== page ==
Walking into a vape shop for the first time was probably one of the hardest things I’ve ever done. I didn’t know anything about vaping. What was I supposed to ask? What if the employees thought I was an idiot? Where did I even begin? All of us have been there, and I imagine that many of you had similar thoughts when you began vaping. It’s intimidating to walk into a specialty store and not have a clue about anything in it. What’s even more intimidating is the overwhelming amount of stuff: RDAs, coils, clearomizers, tips, mods … What does all that even mean?
To all vaping newbies who are reading this right now, I want to say this: I know what it’s like. Of course, we all do, since everyone was a beginner at some point (though a lot of people seem to forget that, I’ve noticed). But I especially know what it’s like because I, too, am a vape newb. Please, hold your gasps of shock. We here at VAPE Magazine decided that it would be a good idea to offer a column for us (well, me) to show our beginner readers the ins and outs of the vaping community, and create a guide of sorts, as we go along, to hopefully help people who want to or are just getting into vaping because, as I said, it can be scary. And who better to assume this role than someone who has only recently, herself, gotten involved with the industry?
So, what’s my story?
I began working for VAPE Magazine in October of 2014. I stumbled across the job incidentally while searching for a potential career following my graduation from college the December before. I applied, not because I knew anything about vaping, but because it was a job with a magazine, and seeing as I graduated with a B.A. in English, it seemed like a pretty ideal job. I began working as the executive assistant, but soon took on additional responsibilities as well, including writing. Shortly after being hired, I thought it would be in my best interest to learn a bit about the industry. How foolish would I look when trying to converse with people at a show if I didn’t have a clue what I was talking about? So, one day, I popped in to a local shop, and the rest, as they say, is history (or in this case, the rest is yet to be revealed—this is going to be a recurring column, after all). I’m still learning, and I definitely have a long way to go, but that’ll be part of the fun of this column. So, come share in my vape-venture with me.
It all starts by taking that first step into the vape shop. In my experience, this is the make-it-or-break-it moment— fight or flight. Reception is everything, especially for a new customer. Shop owners and their employees understand A Guide To Newbie Vaping Words and photos by Erin Hedrick 20 with Leaf iStick with an Aspire Nautilus mini tank vaping’s potential in the world, and they’re eager to draw in new customers. For an article in our last issue, I called shops all across the country, and most of the people I spoke with were very passionate about spreading the word about vaping. So, while I fully understand that it can be nervewracking to approach an expert on the subject, don’t be nervous. They’re there to help you, and any reputable shop will be more than happy to. I visited a shop (Kaleidosmok) in Rolla, Mo., not too long ago, and noted something different that they do for their new customers. Perhaps it’s something that other shops offer as well, but it’s something that I had not noticed until I visited them, and it’s something that I think is a really good idea. Kaleidosmok offers starter kits at a discounted price that include a battery, a tank and up to two bottles of e-liquid at a further discounted rate. The display was set up in the center of their counter so that it was in plain view. I think this is a great idea, because it offers first-time vapers options without having to ask a bunch of questions, because if any of you are like me,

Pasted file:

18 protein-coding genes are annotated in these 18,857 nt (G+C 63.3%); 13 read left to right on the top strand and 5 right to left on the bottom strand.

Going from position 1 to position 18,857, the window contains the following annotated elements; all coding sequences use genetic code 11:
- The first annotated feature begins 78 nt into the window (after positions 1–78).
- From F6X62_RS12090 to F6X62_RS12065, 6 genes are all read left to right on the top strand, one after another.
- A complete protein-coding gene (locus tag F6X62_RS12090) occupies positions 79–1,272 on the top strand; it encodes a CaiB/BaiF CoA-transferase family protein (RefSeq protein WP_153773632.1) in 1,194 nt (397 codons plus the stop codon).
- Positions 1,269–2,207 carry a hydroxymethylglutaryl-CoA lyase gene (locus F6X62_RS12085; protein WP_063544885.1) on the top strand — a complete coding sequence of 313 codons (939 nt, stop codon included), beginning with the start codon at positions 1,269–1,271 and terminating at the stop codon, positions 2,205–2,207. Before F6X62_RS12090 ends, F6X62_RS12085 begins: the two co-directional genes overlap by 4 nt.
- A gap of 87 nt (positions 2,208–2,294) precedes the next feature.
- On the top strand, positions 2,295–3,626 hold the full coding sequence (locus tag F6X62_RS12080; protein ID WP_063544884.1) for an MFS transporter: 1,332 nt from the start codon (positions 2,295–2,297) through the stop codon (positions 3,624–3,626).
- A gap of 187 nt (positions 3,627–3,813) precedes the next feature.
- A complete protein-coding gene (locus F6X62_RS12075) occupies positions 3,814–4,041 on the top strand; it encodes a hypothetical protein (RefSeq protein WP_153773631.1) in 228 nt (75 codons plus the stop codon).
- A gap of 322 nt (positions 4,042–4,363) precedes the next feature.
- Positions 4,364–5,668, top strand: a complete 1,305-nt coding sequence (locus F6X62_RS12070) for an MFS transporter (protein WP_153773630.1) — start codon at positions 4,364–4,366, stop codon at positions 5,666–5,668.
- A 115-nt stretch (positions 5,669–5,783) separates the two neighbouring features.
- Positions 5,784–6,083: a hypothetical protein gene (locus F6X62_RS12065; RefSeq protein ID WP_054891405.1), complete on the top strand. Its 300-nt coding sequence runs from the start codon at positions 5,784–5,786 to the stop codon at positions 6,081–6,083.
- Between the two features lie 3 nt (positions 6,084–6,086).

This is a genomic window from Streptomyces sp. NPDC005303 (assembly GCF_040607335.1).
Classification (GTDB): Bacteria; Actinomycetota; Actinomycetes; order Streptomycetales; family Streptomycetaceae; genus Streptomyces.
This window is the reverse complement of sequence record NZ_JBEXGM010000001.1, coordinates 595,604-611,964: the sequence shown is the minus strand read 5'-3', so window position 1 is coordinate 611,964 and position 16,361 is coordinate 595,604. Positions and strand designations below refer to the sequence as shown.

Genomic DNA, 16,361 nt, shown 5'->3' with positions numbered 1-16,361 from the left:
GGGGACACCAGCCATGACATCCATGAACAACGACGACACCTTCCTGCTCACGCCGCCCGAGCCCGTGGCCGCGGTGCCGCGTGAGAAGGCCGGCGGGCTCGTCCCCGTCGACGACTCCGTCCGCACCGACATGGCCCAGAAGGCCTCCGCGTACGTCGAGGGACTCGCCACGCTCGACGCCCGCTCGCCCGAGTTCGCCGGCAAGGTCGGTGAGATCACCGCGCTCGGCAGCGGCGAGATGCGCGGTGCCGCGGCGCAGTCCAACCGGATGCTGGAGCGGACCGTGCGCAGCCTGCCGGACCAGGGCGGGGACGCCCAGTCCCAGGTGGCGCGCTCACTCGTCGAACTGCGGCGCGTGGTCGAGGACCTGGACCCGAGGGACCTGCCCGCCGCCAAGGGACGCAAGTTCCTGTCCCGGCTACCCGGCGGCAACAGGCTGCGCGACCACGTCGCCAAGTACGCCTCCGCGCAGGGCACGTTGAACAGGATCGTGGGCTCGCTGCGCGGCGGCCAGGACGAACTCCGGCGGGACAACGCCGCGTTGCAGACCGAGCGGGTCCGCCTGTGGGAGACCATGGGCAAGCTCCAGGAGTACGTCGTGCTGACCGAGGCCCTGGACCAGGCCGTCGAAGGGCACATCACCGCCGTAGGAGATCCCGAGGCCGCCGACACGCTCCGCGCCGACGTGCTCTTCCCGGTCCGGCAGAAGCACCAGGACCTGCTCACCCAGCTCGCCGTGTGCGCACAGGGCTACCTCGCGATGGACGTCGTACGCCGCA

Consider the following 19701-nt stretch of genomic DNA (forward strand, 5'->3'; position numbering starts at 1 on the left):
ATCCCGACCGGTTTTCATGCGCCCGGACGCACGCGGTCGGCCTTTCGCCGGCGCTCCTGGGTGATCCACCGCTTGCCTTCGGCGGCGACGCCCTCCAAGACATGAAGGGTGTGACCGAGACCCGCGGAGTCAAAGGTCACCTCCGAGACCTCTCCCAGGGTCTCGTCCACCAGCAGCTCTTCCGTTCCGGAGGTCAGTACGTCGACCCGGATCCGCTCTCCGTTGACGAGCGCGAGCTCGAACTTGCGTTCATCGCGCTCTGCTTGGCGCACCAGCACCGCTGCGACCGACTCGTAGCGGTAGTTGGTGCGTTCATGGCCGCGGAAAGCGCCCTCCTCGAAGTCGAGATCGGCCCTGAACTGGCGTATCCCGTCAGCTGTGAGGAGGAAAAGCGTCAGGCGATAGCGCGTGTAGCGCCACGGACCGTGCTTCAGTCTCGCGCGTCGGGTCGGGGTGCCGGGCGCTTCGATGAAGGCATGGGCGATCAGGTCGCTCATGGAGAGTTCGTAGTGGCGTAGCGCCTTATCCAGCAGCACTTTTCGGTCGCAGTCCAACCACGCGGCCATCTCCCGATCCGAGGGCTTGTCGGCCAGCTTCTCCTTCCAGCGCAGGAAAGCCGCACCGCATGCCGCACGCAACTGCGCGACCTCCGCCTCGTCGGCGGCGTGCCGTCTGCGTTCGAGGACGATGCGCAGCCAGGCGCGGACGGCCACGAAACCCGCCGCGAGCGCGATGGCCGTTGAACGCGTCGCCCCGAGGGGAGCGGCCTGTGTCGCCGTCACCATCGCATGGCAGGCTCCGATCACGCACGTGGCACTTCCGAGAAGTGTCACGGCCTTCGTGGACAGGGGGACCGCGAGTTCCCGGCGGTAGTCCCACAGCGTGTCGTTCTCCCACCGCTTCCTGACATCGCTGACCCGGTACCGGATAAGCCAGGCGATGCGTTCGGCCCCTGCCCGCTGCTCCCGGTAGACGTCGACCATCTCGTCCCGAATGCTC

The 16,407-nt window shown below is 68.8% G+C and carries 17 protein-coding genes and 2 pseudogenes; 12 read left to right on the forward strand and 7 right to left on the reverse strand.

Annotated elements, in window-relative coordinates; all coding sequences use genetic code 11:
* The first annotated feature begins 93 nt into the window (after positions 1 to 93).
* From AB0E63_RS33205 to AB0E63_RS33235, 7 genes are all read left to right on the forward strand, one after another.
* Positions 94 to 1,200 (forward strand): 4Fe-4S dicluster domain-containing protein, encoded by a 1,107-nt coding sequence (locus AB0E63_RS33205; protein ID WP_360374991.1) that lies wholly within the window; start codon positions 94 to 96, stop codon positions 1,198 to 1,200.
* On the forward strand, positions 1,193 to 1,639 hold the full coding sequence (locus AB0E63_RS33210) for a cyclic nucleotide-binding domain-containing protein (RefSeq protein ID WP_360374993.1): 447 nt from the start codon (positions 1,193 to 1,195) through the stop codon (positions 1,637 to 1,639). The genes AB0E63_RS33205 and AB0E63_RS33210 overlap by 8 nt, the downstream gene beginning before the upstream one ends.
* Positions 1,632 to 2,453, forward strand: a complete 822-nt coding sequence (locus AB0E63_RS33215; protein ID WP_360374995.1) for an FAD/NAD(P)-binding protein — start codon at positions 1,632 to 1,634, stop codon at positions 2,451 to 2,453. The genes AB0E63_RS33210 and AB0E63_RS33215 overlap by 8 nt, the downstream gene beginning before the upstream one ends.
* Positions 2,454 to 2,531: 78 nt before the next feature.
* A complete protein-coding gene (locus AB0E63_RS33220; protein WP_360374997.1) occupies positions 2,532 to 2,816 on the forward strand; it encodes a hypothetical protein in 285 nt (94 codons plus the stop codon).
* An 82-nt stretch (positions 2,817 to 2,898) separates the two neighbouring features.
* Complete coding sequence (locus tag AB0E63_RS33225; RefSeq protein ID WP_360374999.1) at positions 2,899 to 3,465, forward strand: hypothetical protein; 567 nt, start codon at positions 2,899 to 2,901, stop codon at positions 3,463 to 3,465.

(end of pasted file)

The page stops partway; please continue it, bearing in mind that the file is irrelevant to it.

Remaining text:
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It all starts by taking that first step into the vape shop. In my experience, this is the make-it-or-break-it moment—fight or flight.
you hate asking a bunch of questions that you think sound silly. They offered simple eGo starter kits, as well as more hands-on mod kits, so they really went above and beyond to make a new customer feel a bit more informed without releasing a vocal tidal wave of information upon them.
You’ve taken the first step: You’re in the shop. Now what? Yes, the employees will be helpful and happy to make suggestions, but how do you know what is the right setup for you? What if you decide that you don’t even like vaping? As a newb myself, I recommend starting off with a eGo vape pen and tank. After everything is said and done, you will have probably invested roughly $40, so if you come to realize that vaping isn’t your thing, you don’t have to worry about having invested a large sum of money in a larger setup. An eGo pen also is small and easy to tote around— they even make lanyards for them!
If you’re interested in something with a little more power for your first kit (maybe you’re a long-time smoker or don’t care for the look of the eGo pens), the employees at my local shop, along with a large amount of people on various e-cigarette forums, recommend the eLeaf iStick topped with a Nautilus mini clearomizer. The iStick is a smaller box APV that comes in four colors (pink, blue, silver and black) and three different wattage levels: 20 w, 30 w and 50 w. It is a self-enclosed system, so in order to charge it, all you have to do is plug it in with the accompanying charger, like you would your cell phone. The tank I mentioned is from a well-known company (Aspire) and fits the size of the iStick nicely, making for a pretty attractive device. It’s made of stainless steel and Pyrex glass, and hosts a bottom vertical coil. It’s design makes it easy to carry, install and refill.
The sky’s the limit, though! In the vaping community, there is something for everyone. While being a brand new e-cig user can be intimidating, it’s also very exciting; there’s so many new things to experiment with. And don’t even get me started on fla vors … That will be for next time. Until then!
Erin is VAPE Magazine’s executive assistant. New to the vaping scene, she loves long walks on the beach, comic book conventions, cats and her Doge RDA.
Technical jargon can be a lot to take in, even for people who are in the know, and as you have probably noticed, there is plenty of it in the vaping world. Here’s a short vocabulary lesson to help get you started!